So she began contacting the relatives she did know, and those inquiries led to relatives she didn't. Soon she had assembled a lengthy list of Weils, including a distant cousin in Mexico improbably named Chico Weil (possibly making him the only Jew other than a Marx brother named Chico). After discovering that they both had grown daughters living in the Houston area, they arranged a meeting in 2000. That's when they hatched the idea for this weekend's reunion.

For the event, Marianne put together a family tree containing more than 800 names and dating to the family patriarch, Loew Feis-Weil, a horse-dealer, and his two brothers, Moses and Isaac, who appear to have settled in Steinsfurt in the mid-18th century.

Marianne's research led in other unexpected directions, none more so than one ending in the personage of Siegfried Bastl, a 54-year-old mathematics and geography teacher who lives in Baden, the same region of Germany as Steinsfurt. Bastl long believed that Germans today find it too easy to forget the darkest aspects of their history, particularly because there is no one around to remind them of it.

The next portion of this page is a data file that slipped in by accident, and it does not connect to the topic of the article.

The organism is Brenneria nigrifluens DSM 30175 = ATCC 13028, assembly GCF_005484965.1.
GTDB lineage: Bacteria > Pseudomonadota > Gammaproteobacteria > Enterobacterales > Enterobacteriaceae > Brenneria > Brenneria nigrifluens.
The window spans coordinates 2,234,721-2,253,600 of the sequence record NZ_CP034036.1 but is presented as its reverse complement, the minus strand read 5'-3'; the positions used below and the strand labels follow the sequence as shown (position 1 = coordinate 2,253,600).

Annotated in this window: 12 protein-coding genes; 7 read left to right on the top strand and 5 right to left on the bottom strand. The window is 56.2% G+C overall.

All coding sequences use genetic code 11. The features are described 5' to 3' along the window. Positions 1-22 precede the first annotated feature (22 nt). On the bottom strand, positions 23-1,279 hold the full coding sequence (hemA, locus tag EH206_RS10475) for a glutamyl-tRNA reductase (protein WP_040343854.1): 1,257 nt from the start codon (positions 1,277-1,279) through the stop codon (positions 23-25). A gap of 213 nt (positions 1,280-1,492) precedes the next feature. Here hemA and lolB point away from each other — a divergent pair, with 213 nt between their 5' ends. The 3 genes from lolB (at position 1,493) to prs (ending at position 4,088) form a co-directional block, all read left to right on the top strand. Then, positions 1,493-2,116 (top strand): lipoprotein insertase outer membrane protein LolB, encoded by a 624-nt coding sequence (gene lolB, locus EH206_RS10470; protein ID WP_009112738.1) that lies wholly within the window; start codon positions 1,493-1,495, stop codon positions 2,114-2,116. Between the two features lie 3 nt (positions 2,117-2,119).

"Really, people in general have no thoughts about this story because there are no Jewish people living here anymore," he said this week by phone from Germany.

So Bastl took it upon himself to remind Germans, or at least his students. He conducts workshops, arranges speakers and organizes events designed to teach about the Jewish life that once existed in the Baden area. Two years ago, on the anniversary of Kristallnacht, he held the first of what he hopes will become an annual memorial service at the mausoleum of Herman Weil, a wealthy grain merchant, one-time adviser to Kaiser Wilhelm II and philanthropist who died in 1927. (With part of the family fortune, Herman's son Felix founded the influential, leftist school for philosophical thought, the Institute of Social Research in Frankfurt.)

Bastl's research on Steinsfurt's Jewish past and Marianne's on her family's history brought the two together by way of the Internet. Learning of the coming reunion, Bastl offered to prepare a videotape that shows the Steinsfurt homes where Weils had lived as well as shots of the Jewish cemetery and the synagogue, which is now a warehouse strewn with debris. He has also included footage of last year's memorial service at the Weil mausoleum in which German students sang a hymn in Hebrew and lighted candles.